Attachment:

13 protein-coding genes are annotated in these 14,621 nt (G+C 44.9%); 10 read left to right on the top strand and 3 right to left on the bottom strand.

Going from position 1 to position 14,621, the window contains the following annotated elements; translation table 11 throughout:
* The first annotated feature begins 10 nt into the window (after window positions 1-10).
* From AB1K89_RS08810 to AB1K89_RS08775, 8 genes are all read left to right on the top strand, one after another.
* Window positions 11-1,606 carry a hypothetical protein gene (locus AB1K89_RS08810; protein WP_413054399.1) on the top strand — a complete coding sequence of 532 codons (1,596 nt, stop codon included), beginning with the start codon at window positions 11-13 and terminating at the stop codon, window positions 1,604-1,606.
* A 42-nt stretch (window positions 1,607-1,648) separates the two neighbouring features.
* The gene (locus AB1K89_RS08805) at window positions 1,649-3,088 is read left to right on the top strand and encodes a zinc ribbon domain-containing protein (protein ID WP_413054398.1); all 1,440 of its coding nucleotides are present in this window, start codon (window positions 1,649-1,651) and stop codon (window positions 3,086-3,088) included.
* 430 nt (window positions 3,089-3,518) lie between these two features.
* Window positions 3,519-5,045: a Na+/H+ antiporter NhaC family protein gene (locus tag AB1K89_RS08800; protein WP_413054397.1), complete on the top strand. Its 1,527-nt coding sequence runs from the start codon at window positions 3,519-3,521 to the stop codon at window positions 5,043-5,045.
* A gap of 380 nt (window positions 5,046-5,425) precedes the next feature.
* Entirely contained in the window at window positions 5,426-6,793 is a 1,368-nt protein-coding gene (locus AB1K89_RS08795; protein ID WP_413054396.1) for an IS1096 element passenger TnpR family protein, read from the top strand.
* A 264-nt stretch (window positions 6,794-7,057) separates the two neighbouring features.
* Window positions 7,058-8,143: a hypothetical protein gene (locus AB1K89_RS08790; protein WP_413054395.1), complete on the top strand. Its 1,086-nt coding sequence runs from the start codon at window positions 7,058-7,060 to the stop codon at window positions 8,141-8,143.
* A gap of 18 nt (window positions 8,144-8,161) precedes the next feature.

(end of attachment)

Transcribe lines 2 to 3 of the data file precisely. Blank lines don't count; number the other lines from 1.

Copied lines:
Going from position 1 to position 14,621, the window contains the following annotated elements; translation table 11 throughout:
* The first annotated feature begins 10 nt into the window (after window positions 1-10).